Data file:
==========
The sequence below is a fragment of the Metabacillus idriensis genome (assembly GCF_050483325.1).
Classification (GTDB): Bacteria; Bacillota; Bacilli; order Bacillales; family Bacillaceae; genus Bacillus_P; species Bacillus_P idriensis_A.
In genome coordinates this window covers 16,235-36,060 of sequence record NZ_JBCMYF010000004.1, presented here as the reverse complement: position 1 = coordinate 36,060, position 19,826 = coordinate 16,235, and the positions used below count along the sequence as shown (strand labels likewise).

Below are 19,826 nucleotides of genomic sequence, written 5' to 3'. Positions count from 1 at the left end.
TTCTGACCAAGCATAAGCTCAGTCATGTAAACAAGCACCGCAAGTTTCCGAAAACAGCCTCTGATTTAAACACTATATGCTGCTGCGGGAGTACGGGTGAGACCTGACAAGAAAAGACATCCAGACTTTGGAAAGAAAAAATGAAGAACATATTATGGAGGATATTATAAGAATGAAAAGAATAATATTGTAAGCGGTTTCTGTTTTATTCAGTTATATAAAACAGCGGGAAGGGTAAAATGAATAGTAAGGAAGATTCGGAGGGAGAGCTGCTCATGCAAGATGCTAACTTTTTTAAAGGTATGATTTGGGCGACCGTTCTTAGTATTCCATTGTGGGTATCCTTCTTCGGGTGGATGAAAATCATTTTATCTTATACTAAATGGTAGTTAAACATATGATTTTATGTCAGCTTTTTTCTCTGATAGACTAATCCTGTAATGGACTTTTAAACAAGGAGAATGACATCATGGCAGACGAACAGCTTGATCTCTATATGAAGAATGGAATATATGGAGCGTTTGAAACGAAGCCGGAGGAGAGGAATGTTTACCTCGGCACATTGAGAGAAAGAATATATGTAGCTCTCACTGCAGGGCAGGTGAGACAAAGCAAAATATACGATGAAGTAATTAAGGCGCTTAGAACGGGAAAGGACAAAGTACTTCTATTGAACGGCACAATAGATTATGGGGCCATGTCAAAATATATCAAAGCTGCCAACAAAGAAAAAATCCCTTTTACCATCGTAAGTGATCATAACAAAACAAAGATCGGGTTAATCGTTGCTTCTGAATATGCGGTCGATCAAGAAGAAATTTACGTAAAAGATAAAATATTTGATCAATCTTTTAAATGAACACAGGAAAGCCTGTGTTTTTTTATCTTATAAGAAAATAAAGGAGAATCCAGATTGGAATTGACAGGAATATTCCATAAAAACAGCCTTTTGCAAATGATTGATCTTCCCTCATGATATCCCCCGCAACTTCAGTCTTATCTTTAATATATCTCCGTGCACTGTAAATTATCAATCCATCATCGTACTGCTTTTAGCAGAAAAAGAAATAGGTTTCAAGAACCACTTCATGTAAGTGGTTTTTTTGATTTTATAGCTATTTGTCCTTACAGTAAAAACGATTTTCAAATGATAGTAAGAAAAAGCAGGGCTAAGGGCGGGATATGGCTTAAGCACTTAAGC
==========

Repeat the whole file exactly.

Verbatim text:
The sequence below is a fragment of the Metabacillus idriensis genome (assembly GCF_050483325.1).
Classification (GTDB): Bacteria; Bacillota; Bacilli; order Bacillales; family Bacillaceae; genus Bacillus_P; species Bacillus_P idriensis_A.
In genome coordinates this window covers 16,235-36,060 of sequence record NZ_JBCMYF010000004.1, presented here as the reverse complement: position 1 = coordinate 36,060, position 19,826 = coordinate 16,235, and the positions used below count along the sequence as shown (strand labels likewise).

Below are 19,826 nucleotides of genomic sequence, written 5' to 3'. Positions count from 1 at the left end.
TTCTGACCAAGCATAAGCTCAGTCATGTAAACAAGCACCGCAAGTTTCCGAAAACAGCCTCTGATTTAAACACTATATGCTGCTGCGGGAGTACGGGTGAGACCTGACAAGAAAAGACATCCAGACTTTGGAAAGAAAAAATGAAGAACATATTATGGAGGATATTATAAGAATGAAAAGAATAATATTGTAAGCGGTTTCTGTTTTATTCAGTTATATAAAACAGCGGGAAGGGTAAAATGAATAGTAAGGAAGATTCGGAGGGAGAGCTGCTCATGCAAGATGCTAACTTTTTTAAAGGTATGATTTGGGCGACCGTTCTTAGTATTCCATTGTGGGTATCCTTCTTCGGGTGGATGAAAATCATTTTATCTTATACTAAATGGTAGTTAAACATATGATTTTATGTCAGCTTTTTTCTCTGATAGACTAATCCTGTAATGGACTTTTAAACAAGGAGAATGACATCATGGCAGACGAACAGCTTGATCTCTATATGAAGAATGGAATATATGGAGCGTTTGAAACGAAGCCGGAGGAGAGGAATGTTTACCTCGGCACATTGAGAGAAAGAATATATGTAGCTCTCACTGCAGGGCAGGTGAGACAAAGCAAAATATACGATGAAGTAATTAAGGCGCTTAGAACGGGAAAGGACAAAGTACTTCTATTGAACGGCACAATAGATTATGGGGCCATGTCAAAATATATCAAAGCTGCCAACAAAGAAAAAATCCCTTTTACCATCGTAAGTGATCATAACAAAACAAAGATCGGGTTAATCGTTGCTTCTGAATATGCGGTCGATCAAGAAGAAATTTACGTAAAAGATAAAATATTTGATCAATCTTTTAAATGAACACAGGAAAGCCTGTGTTTTTTTATCTTATAAGAAAATAAAGGAGAATCCAGATTGGAATTGACAGGAATATTCCATAAAAACAGCCTTTTGCAAATGATTGATCTTCCCTCATGATATCCCCCGCAACTTCAGTCTTATCTTTAATATATCTCCGTGCACTGTAAATTATCAATCCATCATCGTACTGCTTTTAGCAGAAAAAGAAATAGGTTTCAAGAACCACTTCATGTAAGTGGTTTTTTTGATTTTATAGCTATTTGTCCTTACAGTAAAAACGATTTTCAAATGATAGTAAGAAAAAGCAGGGCTAAGGGCGGGATATGGCTTAAGCACTTAAGC